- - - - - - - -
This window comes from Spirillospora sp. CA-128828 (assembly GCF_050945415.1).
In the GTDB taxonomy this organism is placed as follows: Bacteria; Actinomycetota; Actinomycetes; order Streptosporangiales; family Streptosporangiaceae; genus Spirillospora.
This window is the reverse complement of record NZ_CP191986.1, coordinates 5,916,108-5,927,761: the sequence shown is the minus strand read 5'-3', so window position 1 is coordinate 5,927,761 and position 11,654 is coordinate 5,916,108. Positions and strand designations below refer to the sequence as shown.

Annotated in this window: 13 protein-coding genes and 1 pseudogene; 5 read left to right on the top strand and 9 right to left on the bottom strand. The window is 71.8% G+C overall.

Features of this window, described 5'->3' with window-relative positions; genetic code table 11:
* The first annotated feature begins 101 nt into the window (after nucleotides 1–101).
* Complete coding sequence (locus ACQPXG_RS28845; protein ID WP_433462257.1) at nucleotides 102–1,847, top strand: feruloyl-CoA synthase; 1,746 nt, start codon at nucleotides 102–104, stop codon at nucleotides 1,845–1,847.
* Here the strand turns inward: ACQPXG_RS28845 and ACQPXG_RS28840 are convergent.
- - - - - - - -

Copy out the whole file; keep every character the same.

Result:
This window comes from Spirillospora sp. CA-128828 (assembly GCF_050945415.1).
In the GTDB taxonomy this organism is placed as follows: Bacteria; Actinomycetota; Actinomycetes; order Streptosporangiales; family Streptosporangiaceae; genus Spirillospora.
This window is the reverse complement of record NZ_CP191986.1, coordinates 5,916,108-5,927,761: the sequence shown is the minus strand read 5'-3', so window position 1 is coordinate 5,927,761 and position 11,654 is coordinate 5,916,108. Positions and strand designations below refer to the sequence as shown.

Annotated in this window: 13 protein-coding genes and 1 pseudogene; 5 read left to right on the top strand and 9 right to left on the bottom strand. The window is 71.8% G+C overall.

Features of this window, described 5'->3' with window-relative positions; genetic code table 11:
* The first annotated feature begins 101 nt into the window (after nucleotides 1–101).
* Complete coding sequence (locus ACQPXG_RS28845; protein ID WP_433462257.1) at nucleotides 102–1,847, top strand: feruloyl-CoA synthase; 1,746 nt, start codon at nucleotides 102–104, stop codon at nucleotides 1,845–1,847.
* Here the strand turns inward: ACQPXG_RS28845 and ACQPXG_RS28840 are convergent.